There are many needed materials and supplies involved in dental hygiene, and most of them lie within our operatories. You have oral hygiene/education instruction supplies, homecare products, sealant materials, set-ups, and other resources to name just a few. With having busy patient schedules all day, sometimes our drawers, countertops, and cabinets can become a disaster zone. Here are some tips to help make your hygiene disaster into a masterpiece.
Find Common Ground
First, put similar items together in one area. For example, have any patient homecare supplies, like toothbrushes (for all ages and needs), toothpaste, floss, goodie bags, and other aids, in one place where it can be easily accessed. Try to avoid putting supplies in different areas in your operatory. If you have to grab one thing in a drawer, another thing in a cabinet, and yet another supply from somewhere else, it becomes chaotic and unpractical. Isn’t it always satisfying to see your toothpaste and toothbrushes organized all together like that? It’s Pinterest worthy!
In regards to set up materials such as bibs, headrest covers, saliva ejectors, gauze, air-water syringe, prophy angle, and prophy paste, have them close by as well. I prefer to have some setups ready anytime. I throw all needed materials in a headrest cover and neatly place them nearby, just in case. This also can be used with goodie bag supplies. Having a few goodie bags prepared ahead of time can be helpful if time is not on your side during the day.
Backups for your Backups
You may also want to keep a few extras or backups of supplies just in case you realize halfway through an appointment you ran out of something. Rather than going to the supply closet or wherever your office/work stores supplies, you have some ready on standby. I am not saying, keep an additional hundred saliva ejectors hanging around your room, but it’s nice to have a few extras.
Use the Space
Use all the operatory’s cabinet and drawer space to your advantage. Tray racks and shelving help make the most of cabinet space. Items you grab out of a drawer the most should be in the most easily accessible drawer – perhaps the top drawer.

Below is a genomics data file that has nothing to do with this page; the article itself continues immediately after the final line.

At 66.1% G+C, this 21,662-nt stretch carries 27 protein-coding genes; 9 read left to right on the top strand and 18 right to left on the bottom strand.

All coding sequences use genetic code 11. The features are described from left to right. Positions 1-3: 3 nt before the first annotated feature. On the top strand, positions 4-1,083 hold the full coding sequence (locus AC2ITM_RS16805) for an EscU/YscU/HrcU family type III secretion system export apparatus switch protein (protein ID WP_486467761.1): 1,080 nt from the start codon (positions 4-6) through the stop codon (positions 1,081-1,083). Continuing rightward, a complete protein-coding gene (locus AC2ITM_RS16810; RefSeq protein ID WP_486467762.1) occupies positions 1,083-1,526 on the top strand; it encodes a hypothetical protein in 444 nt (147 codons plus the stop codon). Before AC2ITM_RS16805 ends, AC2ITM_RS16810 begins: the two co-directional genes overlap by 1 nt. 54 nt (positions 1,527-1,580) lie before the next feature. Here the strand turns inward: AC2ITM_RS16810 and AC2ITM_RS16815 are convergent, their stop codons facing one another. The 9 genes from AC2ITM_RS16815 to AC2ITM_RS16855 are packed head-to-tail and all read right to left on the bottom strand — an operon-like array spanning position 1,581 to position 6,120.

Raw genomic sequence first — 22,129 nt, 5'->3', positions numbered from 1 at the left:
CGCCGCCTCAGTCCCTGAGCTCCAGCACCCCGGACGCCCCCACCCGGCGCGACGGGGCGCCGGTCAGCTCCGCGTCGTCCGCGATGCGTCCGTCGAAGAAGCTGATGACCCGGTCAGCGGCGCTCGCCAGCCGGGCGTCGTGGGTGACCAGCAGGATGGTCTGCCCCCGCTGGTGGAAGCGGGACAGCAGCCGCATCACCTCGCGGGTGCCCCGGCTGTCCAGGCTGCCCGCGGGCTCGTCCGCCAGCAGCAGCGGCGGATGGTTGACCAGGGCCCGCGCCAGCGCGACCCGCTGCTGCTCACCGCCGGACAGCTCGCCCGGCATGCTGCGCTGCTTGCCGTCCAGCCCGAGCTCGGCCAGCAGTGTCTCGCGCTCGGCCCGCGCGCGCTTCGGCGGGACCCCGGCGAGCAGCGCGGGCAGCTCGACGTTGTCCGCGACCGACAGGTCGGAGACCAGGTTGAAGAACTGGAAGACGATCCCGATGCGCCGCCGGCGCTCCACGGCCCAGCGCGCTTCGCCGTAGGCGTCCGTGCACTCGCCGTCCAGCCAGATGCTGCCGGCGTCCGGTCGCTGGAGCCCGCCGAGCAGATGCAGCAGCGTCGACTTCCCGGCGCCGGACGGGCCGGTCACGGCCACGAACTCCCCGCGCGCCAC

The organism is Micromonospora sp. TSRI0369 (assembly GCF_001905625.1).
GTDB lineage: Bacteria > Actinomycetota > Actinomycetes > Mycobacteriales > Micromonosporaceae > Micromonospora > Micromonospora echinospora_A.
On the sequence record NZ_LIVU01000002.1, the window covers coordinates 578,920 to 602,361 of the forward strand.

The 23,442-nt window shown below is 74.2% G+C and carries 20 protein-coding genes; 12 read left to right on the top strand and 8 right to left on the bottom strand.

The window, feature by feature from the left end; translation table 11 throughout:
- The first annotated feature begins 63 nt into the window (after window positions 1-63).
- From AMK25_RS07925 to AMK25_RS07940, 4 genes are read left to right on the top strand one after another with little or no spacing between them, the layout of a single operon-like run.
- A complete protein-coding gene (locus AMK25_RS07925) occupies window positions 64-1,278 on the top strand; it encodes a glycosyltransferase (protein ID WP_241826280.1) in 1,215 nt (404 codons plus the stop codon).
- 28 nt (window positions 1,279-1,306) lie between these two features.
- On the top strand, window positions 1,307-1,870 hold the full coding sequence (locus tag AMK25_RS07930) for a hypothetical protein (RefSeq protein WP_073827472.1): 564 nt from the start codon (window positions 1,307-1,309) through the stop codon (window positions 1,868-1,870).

Dividers, Bins, & Organizers
Use dividers, organizers, bins, or whatever you can find to compartmentalize your supplies. In my case, I recently bought these small, plastic cubes with four drawers to hold all the different flavors of prophy paste. I added labels and now don’t need to search for that last bubble gum prophy paste at the bottom of the box.
Think outside of the Box… or Cabinet
At times, you will find a bin or a divider you like, but it won’t fit in a cabinet or drawer. Sometimes you have to be creative. I really wanted to purchase a three drawer bin to keep all my flossing aids, like long handled floss and rubber tips, but I couldn’t find the perfect size. One option was too small to fit my homecare supplies while the second option was too big for my cabinet shelf. I finally figure out I could use a pencil holder/desk organizer-like item to have my supplies standing up (rather than laying the supplies down flat) in each compartment.
Be Aware or Beware
Keep in mind that some items have expiration dates. Possibly organize supplies by expiration dates. Some common materials with expiration dates are fluoride varnishes, mouth rinses, toothpaste, and local anesthetics. When stocking items that expire, remember, “First in, first out.” Meaning when you restock, put new items in the back or below of what’s already there so older items can be used first, making less chance of product expiring and going to waste.
Create a Welcoming Environment
Patient’s will always appreciate a welcoming environment. Many patients, especially new patients, may be fearful or encountered bad experiences in the past in dental environments. Bringing your patient back to a room with a positive, safe, clean atmosphere can be very impactful to the experience. Lighting can brighten the room. If you have a window or a view, let that be a noticed. Don’t close the blinds the entire day and have the patient feel closed off. If you don’t have a window, that’s okay. Perhaps you can have artwork or photos on the walls to warm up the operatory. Background music can also help calm patients down.
Once in a while sit in the patient chair and look around. Does your operatory look like a place you’d like to be treated? While in the chair, flip the overhead light on – does it have streak marks from disinfectant?
Take Care of your Work Home
You are at work, a lot. Sometimes more than being at home, so why not take care of your environment? You already take care of the equipment and instruments you use each day. This could include making sure the room is left in a good state; the chair and floors are cleaned, and cabinets and drawers are restocked for the next day. Preparing yourself for the following day can help if you find yourself in a time crunch the next morning.
Not all dental hygienists are the same, so show it off. Personalizing your space is one of the first introductions to your patients. Make your room your own, as much as your job allows. Some ideas are alongside your license, having your degree(s) hanging in your operatory, maybe a small photo of your family or pet, a funny dental-related photo, or just some artwork you enjoy.
Everyone is different, and so are their organization habits. I bet at least some of you readers, have experienced someone else critiquing where you put something in your room. Just because someone has their prophy paste in a drawer rather than a cabinet, does not mean it’s wrong. Having an operatory that is organized and aesthetically pleasing to your patients can make you feel proud and can make your patients feel more comfortable.